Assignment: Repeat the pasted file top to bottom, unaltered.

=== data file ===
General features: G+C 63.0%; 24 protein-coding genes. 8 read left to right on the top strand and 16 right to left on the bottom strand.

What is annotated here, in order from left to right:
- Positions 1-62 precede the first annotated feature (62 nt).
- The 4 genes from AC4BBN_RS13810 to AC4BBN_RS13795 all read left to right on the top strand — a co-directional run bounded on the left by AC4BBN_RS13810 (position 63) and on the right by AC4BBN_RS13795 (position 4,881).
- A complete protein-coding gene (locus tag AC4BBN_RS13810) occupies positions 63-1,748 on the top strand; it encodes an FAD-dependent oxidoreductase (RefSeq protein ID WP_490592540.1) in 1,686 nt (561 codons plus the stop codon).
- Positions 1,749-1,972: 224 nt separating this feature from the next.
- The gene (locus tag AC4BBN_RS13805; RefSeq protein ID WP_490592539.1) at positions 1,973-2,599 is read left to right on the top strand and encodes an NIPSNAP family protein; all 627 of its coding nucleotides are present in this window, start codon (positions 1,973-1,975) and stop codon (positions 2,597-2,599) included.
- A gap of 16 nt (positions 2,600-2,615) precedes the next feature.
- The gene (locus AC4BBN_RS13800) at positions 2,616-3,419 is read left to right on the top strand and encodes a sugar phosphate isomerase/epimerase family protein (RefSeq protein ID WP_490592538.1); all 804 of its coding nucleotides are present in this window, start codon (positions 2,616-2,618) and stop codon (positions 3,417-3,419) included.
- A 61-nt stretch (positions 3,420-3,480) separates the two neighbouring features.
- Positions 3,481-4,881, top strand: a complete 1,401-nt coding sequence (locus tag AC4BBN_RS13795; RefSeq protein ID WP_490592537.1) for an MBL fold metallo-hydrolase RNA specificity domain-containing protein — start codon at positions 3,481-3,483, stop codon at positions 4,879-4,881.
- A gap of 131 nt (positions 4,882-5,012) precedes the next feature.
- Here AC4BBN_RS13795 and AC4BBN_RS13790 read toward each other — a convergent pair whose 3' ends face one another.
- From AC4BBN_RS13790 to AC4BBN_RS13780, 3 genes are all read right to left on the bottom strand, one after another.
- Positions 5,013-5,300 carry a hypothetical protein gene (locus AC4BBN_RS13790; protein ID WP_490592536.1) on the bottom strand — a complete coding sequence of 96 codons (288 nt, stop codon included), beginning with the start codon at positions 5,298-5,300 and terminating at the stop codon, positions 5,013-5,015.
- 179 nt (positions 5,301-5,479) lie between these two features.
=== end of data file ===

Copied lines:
General features: G+C 63.0%; 24 protein-coding genes. 8 read left to right on the top strand and 16 right to left on the bottom strand.

What is annotated here, in order from left to right:
- Positions 1-62 precede the first annotated feature (62 nt).
- The 4 genes from AC4BBN_RS13810 to AC4BBN_RS13795 all read left to right on the top strand — a co-directional run bounded on the left by AC4BBN_RS13810 (position 63) and on the right by AC4BBN_RS13795 (position 4,881).
- A complete protein-coding gene (locus tag AC4BBN_RS13810) occupies positions 63-1,748 on the top strand; it encodes an FAD-dependent oxidoreductase (RefSeq protein ID WP_490592540.1) in 1,686 nt (561 codons plus the stop codon).
- Positions 1,749-1,972: 224 nt separating this feature from the next.
- The gene (locus tag AC4BBN_RS13805; RefSeq protein ID WP_490592539.1) at positions 1,973-2,599 is read left to right on the top strand and encodes an NIPSNAP family protein; all 627 of its coding nucleotides are present in this window, start codon (positions 1,973-1,975) and stop codon (positions 2,597-2,599) included.
- A gap of 16 nt (positions 2,600-2,615) precedes the next feature.
- The gene (locus AC4BBN_RS13800) at positions 2,616-3,419 is read left to right on the top strand and encodes a sugar phosphate isomerase/epimerase family protein (RefSeq protein ID WP_490592538.1); all 804 of its coding nucleotides are present in this window, start codon (positions 2,616-2,618) and stop codon (positions 3,417-3,419) included.
- A 61-nt stretch (positions 3,420-3,480) separates the two neighbouring features.
- Positions 3,481-4,881, top strand: a complete 1,401-nt coding sequence (locus tag AC4BBN_RS13795; RefSeq protein ID WP_490592537.1) for an MBL fold metallo-hydrolase RNA specificity domain-containing protein — start codon at positions 3,481-3,483, stop codon at positions 4,879-4,881.
- A gap of 131 nt (positions 4,882-5,012) precedes the next feature.
- Here AC4BBN_RS13795 and AC4BBN_RS13790 read toward each other — a convergent pair whose 3' ends face one another.
- From AC4BBN_RS13790 to AC4BBN_RS13780, 3 genes are all read right to left on the bottom strand, one after another.
- Positions 5,013-5,300 carry a hypothetical protein gene (locus AC4BBN_RS13790; protein ID WP_490592536.1) on the bottom strand — a complete coding sequence of 96 codons (288 nt, stop codon included), beginning with the start codon at positions 5,298-5,300 and terminating at the stop codon, positions 5,013-5,015.
- 179 nt (positions 5,301-5,479) lie between these two features.